The HTC G2 Android device, sold through US carrier T-Mobile, has an anti-jailbreak functionality included in it, according to reports.
The phone automatically removes any changes made to the G2 by jailbreakers once the device has rebooted, meaning users will not be able to add their own or third-party applications that do not have approval.
Given the Android OS is known for its openness in that anyone can modify it, a number of users have raised concerns over the feature in the device.
While the phone is only available in the US, some are worried the technology used to remove unapproved apps will become a common feature of many devices.
"Adding a hardware capability to restore the phone to its original state could be something that occurs more often in the near future," said Dennis Fisher, writing on Kaspersky Lab's Threat Post service.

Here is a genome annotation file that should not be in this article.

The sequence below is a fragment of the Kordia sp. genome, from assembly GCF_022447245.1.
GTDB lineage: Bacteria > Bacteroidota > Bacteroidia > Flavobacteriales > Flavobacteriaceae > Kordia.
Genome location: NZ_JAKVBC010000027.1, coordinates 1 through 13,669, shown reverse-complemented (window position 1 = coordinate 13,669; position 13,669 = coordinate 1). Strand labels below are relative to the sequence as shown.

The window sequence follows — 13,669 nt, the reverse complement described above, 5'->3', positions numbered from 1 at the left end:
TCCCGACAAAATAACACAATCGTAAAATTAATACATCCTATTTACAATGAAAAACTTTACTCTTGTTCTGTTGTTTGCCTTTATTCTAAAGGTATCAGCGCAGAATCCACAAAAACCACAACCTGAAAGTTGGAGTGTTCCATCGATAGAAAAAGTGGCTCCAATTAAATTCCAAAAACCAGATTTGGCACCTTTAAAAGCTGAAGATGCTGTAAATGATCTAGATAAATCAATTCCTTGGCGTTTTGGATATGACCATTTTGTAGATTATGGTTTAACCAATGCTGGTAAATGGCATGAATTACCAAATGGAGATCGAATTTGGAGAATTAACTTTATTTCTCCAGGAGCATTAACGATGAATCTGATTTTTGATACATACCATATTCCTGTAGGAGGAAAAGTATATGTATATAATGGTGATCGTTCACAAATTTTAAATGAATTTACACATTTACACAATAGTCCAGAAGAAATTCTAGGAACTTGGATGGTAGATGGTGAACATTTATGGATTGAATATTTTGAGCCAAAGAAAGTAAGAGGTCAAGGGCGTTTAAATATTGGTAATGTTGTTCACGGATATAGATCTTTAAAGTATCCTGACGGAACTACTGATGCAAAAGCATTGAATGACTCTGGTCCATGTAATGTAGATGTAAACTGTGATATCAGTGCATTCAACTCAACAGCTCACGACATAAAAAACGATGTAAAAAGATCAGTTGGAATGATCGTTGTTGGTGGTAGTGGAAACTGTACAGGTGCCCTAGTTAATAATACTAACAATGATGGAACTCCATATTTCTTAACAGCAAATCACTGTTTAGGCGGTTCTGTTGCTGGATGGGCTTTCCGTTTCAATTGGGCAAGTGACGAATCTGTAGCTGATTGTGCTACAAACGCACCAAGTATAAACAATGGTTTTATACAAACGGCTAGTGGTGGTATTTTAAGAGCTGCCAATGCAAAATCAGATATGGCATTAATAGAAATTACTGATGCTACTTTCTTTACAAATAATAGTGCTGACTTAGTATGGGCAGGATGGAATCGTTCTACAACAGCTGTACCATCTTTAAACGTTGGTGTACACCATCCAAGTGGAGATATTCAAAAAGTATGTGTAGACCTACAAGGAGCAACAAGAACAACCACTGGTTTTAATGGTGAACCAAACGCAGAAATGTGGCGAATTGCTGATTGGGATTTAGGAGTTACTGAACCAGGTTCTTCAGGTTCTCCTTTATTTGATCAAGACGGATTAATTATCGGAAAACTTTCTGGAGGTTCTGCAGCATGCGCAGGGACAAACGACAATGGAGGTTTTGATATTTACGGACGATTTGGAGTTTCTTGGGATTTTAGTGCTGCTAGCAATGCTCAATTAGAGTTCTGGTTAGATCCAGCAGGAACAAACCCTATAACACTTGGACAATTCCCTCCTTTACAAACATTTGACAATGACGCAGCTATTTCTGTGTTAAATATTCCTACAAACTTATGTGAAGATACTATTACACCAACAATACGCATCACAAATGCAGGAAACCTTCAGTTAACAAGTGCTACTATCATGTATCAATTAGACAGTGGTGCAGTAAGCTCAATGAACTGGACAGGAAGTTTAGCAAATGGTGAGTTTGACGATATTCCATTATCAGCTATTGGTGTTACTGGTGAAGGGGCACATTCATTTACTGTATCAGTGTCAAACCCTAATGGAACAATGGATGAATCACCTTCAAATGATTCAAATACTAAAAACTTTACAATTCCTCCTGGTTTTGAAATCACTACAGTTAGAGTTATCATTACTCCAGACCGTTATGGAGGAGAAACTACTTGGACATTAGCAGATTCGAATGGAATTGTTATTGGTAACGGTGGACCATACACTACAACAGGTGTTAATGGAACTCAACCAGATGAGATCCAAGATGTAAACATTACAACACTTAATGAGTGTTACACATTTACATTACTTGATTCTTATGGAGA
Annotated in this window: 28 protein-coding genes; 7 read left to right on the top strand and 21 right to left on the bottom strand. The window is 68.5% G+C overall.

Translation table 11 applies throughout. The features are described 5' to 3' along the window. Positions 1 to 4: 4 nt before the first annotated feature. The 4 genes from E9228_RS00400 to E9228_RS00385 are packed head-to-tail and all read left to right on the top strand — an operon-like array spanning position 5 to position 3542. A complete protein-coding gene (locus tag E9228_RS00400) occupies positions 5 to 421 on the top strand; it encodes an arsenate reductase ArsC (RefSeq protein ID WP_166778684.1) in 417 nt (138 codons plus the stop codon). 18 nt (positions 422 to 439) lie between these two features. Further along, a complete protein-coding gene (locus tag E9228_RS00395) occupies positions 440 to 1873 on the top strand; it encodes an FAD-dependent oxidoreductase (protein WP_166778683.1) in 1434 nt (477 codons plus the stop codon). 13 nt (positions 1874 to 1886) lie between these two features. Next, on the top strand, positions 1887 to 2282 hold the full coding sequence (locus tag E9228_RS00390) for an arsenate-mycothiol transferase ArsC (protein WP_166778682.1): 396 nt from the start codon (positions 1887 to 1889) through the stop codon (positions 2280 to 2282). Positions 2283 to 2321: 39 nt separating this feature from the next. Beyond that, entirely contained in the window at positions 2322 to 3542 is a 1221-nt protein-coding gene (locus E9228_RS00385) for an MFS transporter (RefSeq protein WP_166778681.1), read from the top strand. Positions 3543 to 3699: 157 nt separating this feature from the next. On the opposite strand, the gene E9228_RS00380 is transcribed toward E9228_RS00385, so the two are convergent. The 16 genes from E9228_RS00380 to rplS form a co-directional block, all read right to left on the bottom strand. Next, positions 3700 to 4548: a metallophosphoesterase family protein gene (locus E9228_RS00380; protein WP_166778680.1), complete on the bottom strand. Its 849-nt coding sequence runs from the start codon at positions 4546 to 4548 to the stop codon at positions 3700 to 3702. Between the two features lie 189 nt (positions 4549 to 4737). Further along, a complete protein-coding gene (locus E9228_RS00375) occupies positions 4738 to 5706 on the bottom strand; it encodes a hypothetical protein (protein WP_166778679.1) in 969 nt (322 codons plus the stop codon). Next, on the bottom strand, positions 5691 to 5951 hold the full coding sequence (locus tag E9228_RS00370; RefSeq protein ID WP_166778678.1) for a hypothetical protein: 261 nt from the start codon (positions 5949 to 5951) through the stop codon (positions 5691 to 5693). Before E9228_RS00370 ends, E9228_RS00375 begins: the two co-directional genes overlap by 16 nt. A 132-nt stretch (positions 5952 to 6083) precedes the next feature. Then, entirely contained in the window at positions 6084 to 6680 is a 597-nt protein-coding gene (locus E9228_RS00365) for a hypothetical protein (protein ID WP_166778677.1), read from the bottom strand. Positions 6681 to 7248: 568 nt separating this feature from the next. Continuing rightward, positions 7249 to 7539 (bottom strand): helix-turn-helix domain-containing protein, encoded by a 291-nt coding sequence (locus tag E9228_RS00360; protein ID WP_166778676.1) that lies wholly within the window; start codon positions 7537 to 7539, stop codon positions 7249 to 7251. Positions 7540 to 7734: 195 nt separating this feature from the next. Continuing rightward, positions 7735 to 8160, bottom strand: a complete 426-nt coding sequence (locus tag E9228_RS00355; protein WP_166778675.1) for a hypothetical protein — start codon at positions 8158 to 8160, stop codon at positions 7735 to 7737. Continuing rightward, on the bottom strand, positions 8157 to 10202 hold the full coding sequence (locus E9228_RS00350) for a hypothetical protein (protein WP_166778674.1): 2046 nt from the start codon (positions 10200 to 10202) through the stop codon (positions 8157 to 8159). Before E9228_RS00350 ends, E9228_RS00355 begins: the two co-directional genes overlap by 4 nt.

There are a number of theories on how hardware on the devices is capable of preventing unapproved apps and software from being uploaded.
Tech specialist and founder of People for Internet Responsibility, Lauren Weinstein, suggested “the HTC is using a firmware rewrite system to replace ‘/system’ mods with the ‘official’ firmware upon reboot.”
“It is too early in the hacking process for anyone to state definitively that this mechanism will not be defeated,” he added in his blog.
At the time of publication, HTC had not responded to a request for more information on the technology being used.
Apple cracked down on jailbreakers earlier this year when it closed vulnerabilities in its iOS to prevent the JailbreakMe app from working.
At the time, security experts warned the flaws could have allowed hackers to compromise iPhone devices as well as permit the use of non-approved services.
However, it is believed many iPhone users are still using jailbroken devices to upload unapproved apps.